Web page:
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Beware Those Stinkin' Thinkin' Traps

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So, you've set your sight on getting in better shape this year. Losing weight and working out are at the top of your New Year's resolutions list. And you are determined to follow through this year.

But as you pop the Jane Fonda "Prime Time -- Fit & Strong" disk into the DVD player, you catch sight of the candy dish boasting a dilapidated pyramid of gold Ferrero Rocher candies. You grab the remote, put Jane on pause, and sidle up to the coffee table to re-stack those gold-wrapped delights into a perfect pyramid. Then, in an instant, you feel yourself beginning to waver.

"Oh, what's one little Ferrero Rocher? It would be a shame to throw these out. After all, I only buy them during the holiday season."

The next thing you know, you've popped not just one, but two, three, then four of those tasty chocolate and hazelnut, melt-in-your-mouth balls into your mouth. You quickly roll the gold and brown wrappers into a tight little wad and thrust it into the pocket of your new activewear.

And then it happens... one of those Stinkin' Thinkin' Traps, known as "all or none" thinking takes over, triggering the "What the heck" response, and before you know it, you've devoured the remaining six candies.

We all have patterns of thinking that have reached the automatic level. Unfortunately, many of these thinking patterns are traps. Traps that hold us prisoner to habits that do not serve us.

The first step in changing Stinkin' Thinkin' patterns is to recognize the source. Now, I'll come clean and admit that the scenario above pretty accurately describes me. The only differences being I was loading a Richard Simmons "Sweating To The Oldies" disc into the DVD player and I only ate seven Ferrero Rocher. So what led to my New Year's resolution demise?

I was feeling frustrated with myself, a) frustrated with the fact that I had put on a few extra pounds over the holidays when I had promised myself I would not, and b) a few situations occurred during the holidays that upset my emotional applecart.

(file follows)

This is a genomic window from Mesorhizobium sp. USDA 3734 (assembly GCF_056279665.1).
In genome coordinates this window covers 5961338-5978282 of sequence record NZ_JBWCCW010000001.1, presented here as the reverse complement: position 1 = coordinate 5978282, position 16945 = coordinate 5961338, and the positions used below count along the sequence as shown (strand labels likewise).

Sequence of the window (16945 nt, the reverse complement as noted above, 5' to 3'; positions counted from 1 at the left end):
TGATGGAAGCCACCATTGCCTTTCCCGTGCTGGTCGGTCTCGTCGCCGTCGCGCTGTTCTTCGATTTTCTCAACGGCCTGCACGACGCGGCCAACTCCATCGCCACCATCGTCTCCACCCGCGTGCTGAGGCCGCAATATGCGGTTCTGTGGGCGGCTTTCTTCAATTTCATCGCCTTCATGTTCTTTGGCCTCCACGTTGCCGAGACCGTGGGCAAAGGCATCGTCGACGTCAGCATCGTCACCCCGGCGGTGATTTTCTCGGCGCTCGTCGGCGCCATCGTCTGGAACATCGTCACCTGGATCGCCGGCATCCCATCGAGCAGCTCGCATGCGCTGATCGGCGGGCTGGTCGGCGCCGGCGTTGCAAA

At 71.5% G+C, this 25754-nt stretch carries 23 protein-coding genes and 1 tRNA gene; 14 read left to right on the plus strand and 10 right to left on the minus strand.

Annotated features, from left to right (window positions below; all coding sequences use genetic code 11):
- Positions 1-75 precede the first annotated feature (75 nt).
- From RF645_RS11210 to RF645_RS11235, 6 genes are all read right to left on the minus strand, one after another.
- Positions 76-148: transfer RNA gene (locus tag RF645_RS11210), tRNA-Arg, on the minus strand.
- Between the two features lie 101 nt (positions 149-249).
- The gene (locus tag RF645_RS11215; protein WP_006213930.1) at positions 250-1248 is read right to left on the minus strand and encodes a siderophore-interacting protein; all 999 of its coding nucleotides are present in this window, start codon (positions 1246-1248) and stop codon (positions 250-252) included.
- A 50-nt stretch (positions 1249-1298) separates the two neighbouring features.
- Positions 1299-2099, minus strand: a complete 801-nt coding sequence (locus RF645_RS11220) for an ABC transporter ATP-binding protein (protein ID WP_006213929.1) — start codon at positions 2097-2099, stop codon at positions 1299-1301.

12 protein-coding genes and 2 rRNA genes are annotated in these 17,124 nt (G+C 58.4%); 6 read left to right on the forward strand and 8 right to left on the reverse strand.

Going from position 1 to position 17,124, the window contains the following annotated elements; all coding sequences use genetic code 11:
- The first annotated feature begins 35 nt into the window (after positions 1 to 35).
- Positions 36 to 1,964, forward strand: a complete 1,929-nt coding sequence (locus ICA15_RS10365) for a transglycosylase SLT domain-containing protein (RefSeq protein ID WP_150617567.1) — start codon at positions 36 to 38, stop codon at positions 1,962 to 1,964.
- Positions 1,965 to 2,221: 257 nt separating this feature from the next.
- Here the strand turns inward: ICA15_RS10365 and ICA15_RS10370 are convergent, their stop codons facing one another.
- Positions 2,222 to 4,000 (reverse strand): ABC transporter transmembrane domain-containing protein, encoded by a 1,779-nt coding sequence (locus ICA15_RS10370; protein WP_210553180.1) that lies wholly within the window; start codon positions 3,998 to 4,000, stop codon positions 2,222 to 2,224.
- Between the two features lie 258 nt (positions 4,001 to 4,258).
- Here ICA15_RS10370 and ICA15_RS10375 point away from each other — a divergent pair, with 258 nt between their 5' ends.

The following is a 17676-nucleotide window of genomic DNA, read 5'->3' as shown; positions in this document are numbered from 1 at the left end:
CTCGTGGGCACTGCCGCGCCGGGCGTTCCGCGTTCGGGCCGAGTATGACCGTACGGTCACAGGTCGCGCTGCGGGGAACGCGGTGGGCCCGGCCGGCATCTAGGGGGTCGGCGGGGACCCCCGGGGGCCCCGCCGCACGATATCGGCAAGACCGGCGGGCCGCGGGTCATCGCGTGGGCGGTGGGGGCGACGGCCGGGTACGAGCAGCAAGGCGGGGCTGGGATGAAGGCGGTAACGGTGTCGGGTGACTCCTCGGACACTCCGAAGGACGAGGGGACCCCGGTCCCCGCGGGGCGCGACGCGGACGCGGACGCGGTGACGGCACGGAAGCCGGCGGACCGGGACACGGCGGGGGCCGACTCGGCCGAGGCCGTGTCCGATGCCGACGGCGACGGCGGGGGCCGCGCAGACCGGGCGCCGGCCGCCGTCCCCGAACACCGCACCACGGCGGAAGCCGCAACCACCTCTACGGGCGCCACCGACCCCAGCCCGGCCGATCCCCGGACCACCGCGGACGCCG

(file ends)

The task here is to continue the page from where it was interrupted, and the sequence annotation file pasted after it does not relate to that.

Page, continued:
At first glance, it seems the source of my Stinkin' Thinkin' would be a) and/or b). Not so. To understand the root cause, I had to look deeper.

Since childhood, chocolate (Reese's Peanut Butter Cups to be specific) was a source of emotional fulfillment. My parents were separated, and every time my father would visit me he'd reach into his pants pocket and pull out a handful of Reese's Miniatures. In my child's way of thinking, chocolate meant time with my father; chocolate meant not feeling alone and sad; chocolate meant comfort.

Many Stinkin' Thinkin' patterns are fueled by emotion. As Dr. Ron Breazeale wrote in Duct Tape Isn't Enough, these thinking patterns are "often based on what is referred to as the logic of emotion or emotional reasoning ... To change faulty thinking patterns, we must first recognize that they are irrational ways of thinking that do not work well for us in the long run."

A Stinkin' Thinkin' pattern, like any old habit, does not die easily. Recognizing these thinking patterns for what they are is a steppingstone to refusing to make use of them. Once we recognize them for what they are, we must commit ourselves to not letting them take over. These well-practiced thinking habits require that we question the way we look at the triggering situation and that we become more flexible in our response to them.

Write down a plan for each resolution that you want to achieve. Try to predict what challenges you may face, and create a flexible plan for meeting those challenges if and when they arise.

The bottom line is that you can keep your New Year's resolutions. And if the resolutions on your list are the same ones listed in 2008, 2009, 2010 and 2011, take a long look back in your life. Identify the habits, the event(s) that trigger your Stinkin' Thinkin' traps and keep you from realizing your goals.

As Lao Tzu said, "At the center of your being you have the answer; you know who you are and you know what you want."

For more by Rita Schiano, click here.

For more on making it a healthy new year, click here.

For more on mindfulness, click here.

Rita Schiano is an adjunct professor at Bay Path College, where she teaches philosophy and stress management courses. She is the founder of Live A Flourishing Life™, which melds her three professions: philosophy instructor, stress management instructor and resilience coach, and freelance writer. Her book, "Live a Flourishing Life," is used for the college program and in private training programs.

Rita also conducts stress management and resilience-building workshops funded by the Massachusetts Dept. of Industrial Accidents. She is actively involved with Maine Resilience, a program coordinated with the effort, materials and information offered by the American Psychological Association and the Maine Psychological Association through their Public Education Programs. Rita is an Associate Member of the International Positive Psychology Association (IPPA). Visit her online at her personal website and at Red Room.

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